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Reassessment of gamma-glutamyl transpeptidase to platelet ratio (GPR): a large-sample, dynamic study based on liver biopsy in a Chinese population with chronic hepatitis B virus (HBV) infection
  1. Wei Zhang,
  2. MiMi Sun,
  3. Gang Chen,
  4. Yong An,
  5. ChunLei Lv,
  6. YongQing Wang,
  7. QingHua Shang
  1. Department of Liver Disease, No.88 Hospital of the Chinese People's Liberation Army, Tai'an, Shandong, China
  1. Correspondence to Professor QingHua Shang, Department of Liver Disease, No.88 Hospital of the Chinese People’s Liberation Army, Tai'an, 271000, China; shangqh{at}163.com

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Recently, Lemoine and colleagues1 presented a novel marker of liver fibrosis, the gamma-glutamyl transpeptidase to platelet ratio (GPR), as a more accurate non-invasive marker than either the aspartate aminotransferase to platelet ratio index (APRI) or the fibrosis index based on four factors (FIB-4) for diagnosing liver fibrosis in patients with chronic hepatitis B virus (HBV) infection in West Africa, and a simple and inexpensive alternative to transient elastography and liver biopsy. Boyd and colleagues2 demonstrated good results for GPR in the diagnosis of liver fibrosis in patients with HBV/HIV co-infection in France. However, Stockdale and colleagues3 reported that in patients with HBV / human immunodeficiency virus (HIV) co-infection in West Africa, GPR showed poor correlation with transient elastography. Lemoine and colleagues4 subsequently responded that the diagnostic accuracy of GPR differed when using liver biopsy or transient elastography as the reference. These inconsistent opinions indicated that the value of GPR for diagnosing liver fibrosis was still uncertain and needed further validation, not to mention its value for dynamic assessment of treatment response in patients with chronic HBV infection.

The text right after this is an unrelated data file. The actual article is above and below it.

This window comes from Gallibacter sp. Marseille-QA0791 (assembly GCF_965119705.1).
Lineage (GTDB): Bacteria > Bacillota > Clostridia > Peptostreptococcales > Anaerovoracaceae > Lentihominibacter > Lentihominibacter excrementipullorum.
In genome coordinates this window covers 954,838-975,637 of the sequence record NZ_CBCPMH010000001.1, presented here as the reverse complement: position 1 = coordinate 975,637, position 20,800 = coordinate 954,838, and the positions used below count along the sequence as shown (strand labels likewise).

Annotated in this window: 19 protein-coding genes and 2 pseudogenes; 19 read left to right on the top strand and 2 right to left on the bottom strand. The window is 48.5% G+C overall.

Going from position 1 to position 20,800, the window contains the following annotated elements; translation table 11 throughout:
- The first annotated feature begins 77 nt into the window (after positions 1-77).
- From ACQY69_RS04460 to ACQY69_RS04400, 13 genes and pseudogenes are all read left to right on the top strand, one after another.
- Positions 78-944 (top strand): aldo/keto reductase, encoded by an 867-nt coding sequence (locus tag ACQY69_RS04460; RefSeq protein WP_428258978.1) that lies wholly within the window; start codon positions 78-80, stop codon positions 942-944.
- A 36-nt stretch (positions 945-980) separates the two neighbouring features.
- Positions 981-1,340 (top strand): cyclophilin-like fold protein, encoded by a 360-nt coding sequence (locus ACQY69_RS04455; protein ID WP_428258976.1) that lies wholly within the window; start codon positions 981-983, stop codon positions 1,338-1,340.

To further evaluate the accuracy of GPR for diagnosing liver fibrosis, we undertook a retrospective study in China of 1168 patients, with chronic HBV infection and without alcoholic liver disease, non-alcoholic fatty liver disease, primary liver cancer, obstructive jaundice, thrombocytopenia or thrombocytosis, endowed with METAVIR liver fibrosis scores via liver biopsy (a scoring system presented by the French METAVIR Cooperative Study Group for histological grading and staging of chronic hepatitis) at our department between 2005 and 2016. The patients were mostly male (75.3%), the median age was 36 years (P25–P75: 27–45), the median body mass index was 21.2 kg/m2 (18.7–23.8), and the median platelet count was 175×109/L (136–215). The median alanine aminotransferase, aspartate aminotransferase and gamma-glutamyl transpeptidase concentrations were 52.0 IU/L (28.0–141.0), 41.0 IU/L (27.0–92.0) and 32.0 IU/L (19.0–68.0), respectively. The METAVIR liver fibrosis scores were distributed as follows: F0–1=286 (24.5%), F2=245 (21.0%), F3=323 (27.7%) and F4=314 (26.9%).

To analyse the responsiveness5 of GPR during treatment (ie, the ability to detect the actual change in liver fibrosis during treatment or the suitability for dynamic assessment of treatment response, which is different from the concepts of reliability and agreement6), we selected, from the cohort above, 92 patients who (A) had undergone two liver biopsies, (B) at baseline, had never been treated with nucleoside/nucleotide analogues (NAs), and (C) after the first biopsy, were treated with NAs but not with thrombopoietic drugs, platelet transfusion or splenic artery embolisation. The median interval between the two biopsies was 1.6 years (1.1–2.3).